- The rhetoric in the middle is designed to make you—the well educated bourgeois reader—imagine losing your favorite things, your ability to read (which you don’t use as much as you want other people to think you do), your hot shower, and your travels. Many powerful and beautiful specimens have to come to be without reading. Cold showers invigorate and excite our blood and strengthen our essence. Socrates, while a great decadent and destroyer of powerful instincts, lived a better life than almost any of us can hope to live without traveling (except of course, when he admirably performed his military duties).
- Sam is trying to purify life to make a point; but no life is like this. Did this woman really have no joy at all in her life? Don’t humans, possessed of at least a minimal level of strength, accommodate themselves to their circumstances?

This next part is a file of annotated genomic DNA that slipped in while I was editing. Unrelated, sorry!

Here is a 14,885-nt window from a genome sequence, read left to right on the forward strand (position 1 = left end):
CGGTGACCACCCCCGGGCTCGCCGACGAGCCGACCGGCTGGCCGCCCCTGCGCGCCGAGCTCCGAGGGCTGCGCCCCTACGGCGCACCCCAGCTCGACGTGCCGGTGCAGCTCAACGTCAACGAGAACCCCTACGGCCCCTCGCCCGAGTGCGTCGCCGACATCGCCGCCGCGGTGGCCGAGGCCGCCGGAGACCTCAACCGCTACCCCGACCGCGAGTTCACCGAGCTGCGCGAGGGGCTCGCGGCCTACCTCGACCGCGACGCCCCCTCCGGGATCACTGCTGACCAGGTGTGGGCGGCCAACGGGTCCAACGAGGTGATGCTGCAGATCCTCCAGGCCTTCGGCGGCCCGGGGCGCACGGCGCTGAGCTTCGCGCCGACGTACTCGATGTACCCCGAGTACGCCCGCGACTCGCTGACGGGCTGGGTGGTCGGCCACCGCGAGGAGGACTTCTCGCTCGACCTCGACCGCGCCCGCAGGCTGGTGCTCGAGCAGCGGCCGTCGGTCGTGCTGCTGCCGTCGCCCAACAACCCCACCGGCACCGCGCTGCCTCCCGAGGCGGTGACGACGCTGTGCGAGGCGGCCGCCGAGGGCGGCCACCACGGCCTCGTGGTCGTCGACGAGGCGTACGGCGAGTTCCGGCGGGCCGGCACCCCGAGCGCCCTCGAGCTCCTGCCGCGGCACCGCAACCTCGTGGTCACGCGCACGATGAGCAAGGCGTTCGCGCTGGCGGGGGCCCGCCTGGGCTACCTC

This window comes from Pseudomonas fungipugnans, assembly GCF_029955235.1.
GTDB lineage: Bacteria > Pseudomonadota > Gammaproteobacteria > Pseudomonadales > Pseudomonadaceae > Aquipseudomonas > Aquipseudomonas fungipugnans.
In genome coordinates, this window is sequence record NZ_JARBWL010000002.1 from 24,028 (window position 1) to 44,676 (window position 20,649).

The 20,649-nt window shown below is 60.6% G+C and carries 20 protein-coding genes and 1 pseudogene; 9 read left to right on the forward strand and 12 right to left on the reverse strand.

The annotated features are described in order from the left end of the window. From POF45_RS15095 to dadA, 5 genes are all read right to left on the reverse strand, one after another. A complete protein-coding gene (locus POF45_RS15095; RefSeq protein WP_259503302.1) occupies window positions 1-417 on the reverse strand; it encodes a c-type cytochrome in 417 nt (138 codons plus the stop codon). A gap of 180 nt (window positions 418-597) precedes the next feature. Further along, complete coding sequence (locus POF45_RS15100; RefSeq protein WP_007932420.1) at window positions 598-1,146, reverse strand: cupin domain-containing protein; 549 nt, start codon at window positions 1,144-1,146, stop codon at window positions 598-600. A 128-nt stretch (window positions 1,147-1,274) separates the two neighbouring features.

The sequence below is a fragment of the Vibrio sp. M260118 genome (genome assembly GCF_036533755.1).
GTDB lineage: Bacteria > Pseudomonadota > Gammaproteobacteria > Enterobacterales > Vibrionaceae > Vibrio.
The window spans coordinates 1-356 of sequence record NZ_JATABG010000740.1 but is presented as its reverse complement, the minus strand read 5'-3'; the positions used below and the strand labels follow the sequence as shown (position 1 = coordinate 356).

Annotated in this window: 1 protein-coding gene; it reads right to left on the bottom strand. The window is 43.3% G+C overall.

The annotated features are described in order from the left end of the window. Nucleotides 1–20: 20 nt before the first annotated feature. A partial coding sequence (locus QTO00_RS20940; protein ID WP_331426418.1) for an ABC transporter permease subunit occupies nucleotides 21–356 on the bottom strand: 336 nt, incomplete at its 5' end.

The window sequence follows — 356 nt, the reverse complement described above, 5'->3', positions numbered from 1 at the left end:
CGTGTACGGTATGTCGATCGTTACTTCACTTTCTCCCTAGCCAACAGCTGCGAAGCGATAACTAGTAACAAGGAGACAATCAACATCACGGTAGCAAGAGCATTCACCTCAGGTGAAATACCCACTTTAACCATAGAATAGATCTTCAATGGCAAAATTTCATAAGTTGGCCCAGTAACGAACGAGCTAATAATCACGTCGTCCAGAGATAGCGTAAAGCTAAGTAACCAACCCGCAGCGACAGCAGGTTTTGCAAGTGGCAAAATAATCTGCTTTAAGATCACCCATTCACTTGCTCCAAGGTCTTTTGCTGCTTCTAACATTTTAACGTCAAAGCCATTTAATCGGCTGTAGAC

The Good Life
“You are married to the most loving, intelligent, and charismatic person you have ever met. Both of you have careers that are intellectually stimulating and financially rewarding. For decades, your wealth and social connections have allowed you to devote yourself to activities that bring you immense personal satisfaction. One of your greatest sources of happiness has been to find creative ways to help people who have not had your good fortune in life. In fact, you have just won a billion dollar grant to benefit children in the developing world. If asked, you would say that you could not imagine how your time on earth could be better spent. Due to a combination of good genes and optimal circumstances, you and your closest friends and family will live very long, healthy lives, untouched by crime, sudden bereavements, and other misfortunes.”